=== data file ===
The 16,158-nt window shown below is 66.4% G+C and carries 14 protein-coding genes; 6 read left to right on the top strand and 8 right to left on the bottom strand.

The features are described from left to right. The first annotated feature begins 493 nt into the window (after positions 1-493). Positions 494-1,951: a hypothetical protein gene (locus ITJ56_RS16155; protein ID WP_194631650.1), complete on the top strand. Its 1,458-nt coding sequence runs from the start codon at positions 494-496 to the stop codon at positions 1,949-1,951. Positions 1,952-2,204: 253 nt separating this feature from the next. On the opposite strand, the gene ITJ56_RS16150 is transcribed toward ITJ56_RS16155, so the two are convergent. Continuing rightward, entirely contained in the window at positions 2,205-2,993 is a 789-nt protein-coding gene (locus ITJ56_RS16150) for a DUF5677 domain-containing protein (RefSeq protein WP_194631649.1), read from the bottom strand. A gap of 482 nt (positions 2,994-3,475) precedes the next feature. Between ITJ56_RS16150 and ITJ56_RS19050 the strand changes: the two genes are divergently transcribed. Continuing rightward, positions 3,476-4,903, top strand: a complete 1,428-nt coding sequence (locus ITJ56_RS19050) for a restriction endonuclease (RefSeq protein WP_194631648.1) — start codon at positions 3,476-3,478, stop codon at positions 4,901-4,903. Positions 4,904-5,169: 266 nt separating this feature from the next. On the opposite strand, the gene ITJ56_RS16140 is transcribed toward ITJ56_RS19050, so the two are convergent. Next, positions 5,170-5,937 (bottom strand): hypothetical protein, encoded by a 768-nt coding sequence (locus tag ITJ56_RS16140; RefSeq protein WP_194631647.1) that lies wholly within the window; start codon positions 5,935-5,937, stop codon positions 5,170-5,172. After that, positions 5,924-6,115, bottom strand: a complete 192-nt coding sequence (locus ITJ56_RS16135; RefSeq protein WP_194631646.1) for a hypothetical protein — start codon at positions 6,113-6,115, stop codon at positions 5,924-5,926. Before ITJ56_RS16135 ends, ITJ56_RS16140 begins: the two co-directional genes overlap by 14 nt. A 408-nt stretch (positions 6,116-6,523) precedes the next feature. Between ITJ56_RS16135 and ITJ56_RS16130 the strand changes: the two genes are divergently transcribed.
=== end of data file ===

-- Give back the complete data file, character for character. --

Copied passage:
The 16,158-nt window shown below is 66.4% G+C and carries 14 protein-coding genes; 6 read left to right on the top strand and 8 right to left on the bottom strand.

The features are described from left to right. The first annotated feature begins 493 nt into the window (after positions 1-493). Positions 494-1,951: a hypothetical protein gene (locus ITJ56_RS16155; protein ID WP_194631650.1), complete on the top strand. Its 1,458-nt coding sequence runs from the start codon at positions 494-496 to the stop codon at positions 1,949-1,951. Positions 1,952-2,204: 253 nt separating this feature from the next. On the opposite strand, the gene ITJ56_RS16150 is transcribed toward ITJ56_RS16155, so the two are convergent. Continuing rightward, entirely contained in the window at positions 2,205-2,993 is a 789-nt protein-coding gene (locus ITJ56_RS16150) for a DUF5677 domain-containing protein (RefSeq protein WP_194631649.1), read from the bottom strand. A gap of 482 nt (positions 2,994-3,475) precedes the next feature. Between ITJ56_RS16150 and ITJ56_RS19050 the strand changes: the two genes are divergently transcribed. Continuing rightward, positions 3,476-4,903, top strand: a complete 1,428-nt coding sequence (locus ITJ56_RS19050) for a restriction endonuclease (RefSeq protein WP_194631648.1) — start codon at positions 3,476-3,478, stop codon at positions 4,901-4,903. Positions 4,904-5,169: 266 nt separating this feature from the next. On the opposite strand, the gene ITJ56_RS16140 is transcribed toward ITJ56_RS19050, so the two are convergent. Next, positions 5,170-5,937 (bottom strand): hypothetical protein, encoded by a 768-nt coding sequence (locus tag ITJ56_RS16140; RefSeq protein WP_194631647.1) that lies wholly within the window; start codon positions 5,935-5,937, stop codon positions 5,170-5,172. After that, positions 5,924-6,115, bottom strand: a complete 192-nt coding sequence (locus ITJ56_RS16135; RefSeq protein WP_194631646.1) for a hypothetical protein — start codon at positions 6,113-6,115, stop codon at positions 5,924-5,926. Before ITJ56_RS16135 ends, ITJ56_RS16140 begins: the two co-directional genes overlap by 14 nt. A 408-nt stretch (positions 6,116-6,523) precedes the next feature. Between ITJ56_RS16135 and ITJ56_RS16130 the strand changes: the two genes are divergently transcribed.